Producing gas from rubbish could help cut carbon dioxide emissions
London Mayor Boris Johnson has launched plans to convert London's food waste into fuel in a bid to cut landfill rates and carbon dioxide emissions.
The mayor's Foodwaste to Fuel Alliance aims to deliver five new bio-fuel plants in London by 2012 to extract fuel from leftover food.
The scheme could act as an alternative to fossil fuels to produce a greener energy to heat and power homes.
Currently more than half of London's rubbish ends up in landfill.
The capital produces around 22 million tonnes of waste a year, enough to fill Canary Wharf tower every eight days.
London's rubbish could be used to generate enough energy to power two million homes and provide heat for 625,000 houses, a report from the London Assembly's environment committee's has shown.
The Where There's Muck There's Brass report suggests that producing gas from the rubbish could cut London's carbon dioxide emissions by 1.2 million tonnes.
The report also says creating gas from rubbish will help meet government targets to source 15% of the UK's total energy from renewable sources.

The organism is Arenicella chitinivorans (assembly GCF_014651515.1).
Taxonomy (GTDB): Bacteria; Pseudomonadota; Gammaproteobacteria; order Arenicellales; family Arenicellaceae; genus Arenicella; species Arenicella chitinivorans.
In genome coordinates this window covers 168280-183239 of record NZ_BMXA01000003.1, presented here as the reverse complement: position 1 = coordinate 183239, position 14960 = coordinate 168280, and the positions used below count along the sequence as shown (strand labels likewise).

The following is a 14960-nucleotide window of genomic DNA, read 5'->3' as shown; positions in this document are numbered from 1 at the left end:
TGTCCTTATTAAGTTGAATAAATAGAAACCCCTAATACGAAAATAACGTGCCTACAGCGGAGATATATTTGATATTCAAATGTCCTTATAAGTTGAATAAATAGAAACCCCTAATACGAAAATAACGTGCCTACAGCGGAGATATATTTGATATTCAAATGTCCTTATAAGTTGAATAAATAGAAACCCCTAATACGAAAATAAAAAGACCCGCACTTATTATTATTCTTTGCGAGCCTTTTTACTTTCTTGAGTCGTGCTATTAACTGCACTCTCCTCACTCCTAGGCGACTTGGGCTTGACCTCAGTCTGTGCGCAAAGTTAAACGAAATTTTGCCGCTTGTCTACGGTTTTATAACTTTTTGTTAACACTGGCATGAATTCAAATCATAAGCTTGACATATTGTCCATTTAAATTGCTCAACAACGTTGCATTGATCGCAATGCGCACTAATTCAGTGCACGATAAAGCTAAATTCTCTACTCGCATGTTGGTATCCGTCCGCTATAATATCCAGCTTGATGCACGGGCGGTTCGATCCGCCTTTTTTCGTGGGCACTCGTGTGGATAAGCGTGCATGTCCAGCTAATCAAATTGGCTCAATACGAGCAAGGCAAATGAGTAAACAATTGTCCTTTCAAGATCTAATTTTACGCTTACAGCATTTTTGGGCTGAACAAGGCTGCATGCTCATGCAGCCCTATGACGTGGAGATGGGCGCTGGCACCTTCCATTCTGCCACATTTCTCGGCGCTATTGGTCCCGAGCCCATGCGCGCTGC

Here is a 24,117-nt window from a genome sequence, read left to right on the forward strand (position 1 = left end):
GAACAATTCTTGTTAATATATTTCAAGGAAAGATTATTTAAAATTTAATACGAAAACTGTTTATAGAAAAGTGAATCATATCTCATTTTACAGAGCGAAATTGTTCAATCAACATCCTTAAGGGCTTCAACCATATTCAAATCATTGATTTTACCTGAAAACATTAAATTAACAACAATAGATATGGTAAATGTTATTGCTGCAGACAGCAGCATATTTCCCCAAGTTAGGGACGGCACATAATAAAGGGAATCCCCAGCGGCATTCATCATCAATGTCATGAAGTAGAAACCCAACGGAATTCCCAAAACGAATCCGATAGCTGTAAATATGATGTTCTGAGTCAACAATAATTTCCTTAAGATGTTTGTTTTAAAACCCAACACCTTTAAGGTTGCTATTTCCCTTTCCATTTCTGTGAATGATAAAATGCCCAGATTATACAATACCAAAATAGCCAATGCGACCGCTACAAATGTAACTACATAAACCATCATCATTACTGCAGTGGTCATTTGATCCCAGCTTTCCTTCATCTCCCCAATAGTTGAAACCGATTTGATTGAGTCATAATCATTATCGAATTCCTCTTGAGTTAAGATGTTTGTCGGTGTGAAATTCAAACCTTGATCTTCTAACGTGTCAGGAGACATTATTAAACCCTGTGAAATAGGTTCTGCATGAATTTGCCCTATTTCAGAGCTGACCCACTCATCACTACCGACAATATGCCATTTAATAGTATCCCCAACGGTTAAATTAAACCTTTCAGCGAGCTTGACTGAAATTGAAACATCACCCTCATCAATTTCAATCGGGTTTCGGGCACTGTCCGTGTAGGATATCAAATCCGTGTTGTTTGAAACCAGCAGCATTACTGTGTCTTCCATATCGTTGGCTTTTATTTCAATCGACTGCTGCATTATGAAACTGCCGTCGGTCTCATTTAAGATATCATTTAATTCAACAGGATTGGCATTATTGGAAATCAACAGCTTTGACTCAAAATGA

Murad Qureshi, chairman of the London Assembly environment committee, said: "The mayor must take the lead on further measures to help jump-start a waste management step change.
"Waste to energy technology will help the capital reduce greenhouse gases, cut down on waste sent to landfill, increase renewable energy generation, benefit the economy and create jobs."
The technologies currently face a number of barriers, including public opposition and problems obtaining planning consent.
"London is currently throwing away valuable food waste that could be used instead to produce an eco-fuel for businesses and homes," said Mr Johnson.
"I am absolutely determined to see that London's reservoirs of used oil and mountains of leftovers are converted into a greener fuel saving millions of pounds off energy bills."
BAA, Keystone and Sainsbury's were the first firms to join the Foodwaste to Fuel Alliance.